When you love your job, you’ll never work a day in your life
I am frightened by the amount of time I’ve lost playing Football Manager over the years. Like Civ 5 or Age of Empires 2, it’s a game that just leeches your time until it’s suddenly 4 in the morning. You know in the modern Fallout games you can choose to wait a certain number of hours, turning night to day, or vice-versa, well Football Manager is like a real version of that. The time evaporates. I’ll sit down with 6 hours worth of podcasts ready to listen to while I play, and before I’ve even finished negotiating contract details with a Brazillian wonderkid, they’ve suddenly all finished.
Football Manager 2022 is the latest iteration in the football-themed spreadsheet simulator that allows you to take control of thousands of teams around the world, and lead them to glory. While the formula doesn’t change much year to year, the most recent run of Football Manager games has been stellar, with each of them iterating and refining the process to the point where it’s hard to see the games getting much better than they are now, save for a sorely needed graphical overhaul.
The biggest change this year sees a new match engine, which is the 3D representation of the match that plays out in front of you. More animations and more realistic plays make the matchday experience stronger, with the ball no longer pinging across the field while your player makes little motion in its general direction. Visually, it’s still incredibly basic, and I know that’s absolutely not the point of Football Manager, but it feels like the last piece in the puzzle for the game. Even early 360-era graphics would suffice, for those of us who enjoy watching extended highlights of each performance.
Football in 2021 is an incredibly data-driven game. There are full teams of people at the biggest clubs in the world whose sole responsibility is to study games down to their most granular detail, and use that information to predict the development of a player, the outcome of a match, or the most effective tactics. This year, that granularity is replicated in the Data Hub, a new menu that allows you to receive data packs, reports and other stats that replicate the kind of information real managers are given.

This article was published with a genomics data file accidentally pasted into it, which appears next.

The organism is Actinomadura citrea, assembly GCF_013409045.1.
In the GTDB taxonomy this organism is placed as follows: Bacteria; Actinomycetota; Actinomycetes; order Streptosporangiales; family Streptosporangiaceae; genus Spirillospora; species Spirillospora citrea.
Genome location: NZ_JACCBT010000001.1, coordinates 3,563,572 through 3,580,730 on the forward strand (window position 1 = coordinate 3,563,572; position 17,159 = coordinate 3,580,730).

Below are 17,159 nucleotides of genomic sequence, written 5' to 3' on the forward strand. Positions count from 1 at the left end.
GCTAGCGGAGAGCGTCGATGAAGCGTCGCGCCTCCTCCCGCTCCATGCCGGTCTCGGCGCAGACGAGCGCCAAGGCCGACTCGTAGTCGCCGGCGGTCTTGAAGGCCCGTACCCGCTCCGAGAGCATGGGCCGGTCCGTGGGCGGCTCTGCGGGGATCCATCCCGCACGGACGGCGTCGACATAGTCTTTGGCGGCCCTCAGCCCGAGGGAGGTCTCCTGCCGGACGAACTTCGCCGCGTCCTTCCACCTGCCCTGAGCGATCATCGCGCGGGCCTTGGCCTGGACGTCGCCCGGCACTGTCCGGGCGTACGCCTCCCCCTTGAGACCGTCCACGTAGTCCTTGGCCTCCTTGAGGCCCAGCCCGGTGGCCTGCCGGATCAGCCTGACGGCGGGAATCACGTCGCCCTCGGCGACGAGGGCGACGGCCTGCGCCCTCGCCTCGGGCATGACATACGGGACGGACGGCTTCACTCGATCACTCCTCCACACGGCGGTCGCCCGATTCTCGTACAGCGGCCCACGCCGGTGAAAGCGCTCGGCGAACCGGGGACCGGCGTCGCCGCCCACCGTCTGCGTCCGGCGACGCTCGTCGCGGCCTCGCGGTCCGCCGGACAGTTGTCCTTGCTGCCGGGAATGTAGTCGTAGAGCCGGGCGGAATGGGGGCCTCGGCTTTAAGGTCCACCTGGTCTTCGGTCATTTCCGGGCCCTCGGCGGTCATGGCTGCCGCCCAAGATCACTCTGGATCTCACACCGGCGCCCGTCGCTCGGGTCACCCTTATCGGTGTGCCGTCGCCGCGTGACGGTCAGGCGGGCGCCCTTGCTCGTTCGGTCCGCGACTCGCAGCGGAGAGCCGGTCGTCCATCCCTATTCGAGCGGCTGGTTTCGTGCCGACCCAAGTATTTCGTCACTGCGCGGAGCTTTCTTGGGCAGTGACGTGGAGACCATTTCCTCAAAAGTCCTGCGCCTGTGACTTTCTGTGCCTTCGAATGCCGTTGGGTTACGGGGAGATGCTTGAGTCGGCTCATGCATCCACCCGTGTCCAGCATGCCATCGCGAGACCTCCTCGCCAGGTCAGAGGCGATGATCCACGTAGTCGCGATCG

This is the kind of thing that will be incredibly useful for players that want to take a tiny team to the top of the Premier League, but for casual players, they can dip into it for some basic information, without having to learn the intricacies of the expected goals equation. The game is also famous for its accuracy when it comes to international politics affecting the transfer system in Football Manager. So, if you’re managing a team from the UK, look forward to several emails from your stressed assistant manager telling you the 17-year-old French left-back you’ve just scouted for months can’t sign thanks to Brexit.
I think that’s why Football Manager is so popular and why Football Manager 2022 is such a great entry. It can be as hardcore as the type of folk that build replica cockpits in their garage to play flight simulator, or as basic as those who just want to set up their team, handle their tactics and storm out of press conferences when they’re asked the wrong question.
There’s a lack of many licenses for the top teams and leagues, but this is a non-issue as the Football Manager community have long been the very top tier when it comes to user-generated mods, in order to ensure that every player in the game has a face, and every kit is accurate.
Football Manager 2022 won’t convert anyone who wasn’t previously a fan of the game, for those dedicated to the grind that find themselves playing for hours and hours on those darker nights each winter, it’s excellent. The changes to the match engine are welcome, but it really does feel like it needs a proper fresh coat of paint to take the next step. These games are always iterative, but Football Manager 2022 feels like it can probably be the last one of these that is so similar to the last few, before fatigue sets in. I say that, but I’m already 3 seasons into my career with Celtic and I’m aiming to take Scotland to World Cup Glory, so my next few months are booked.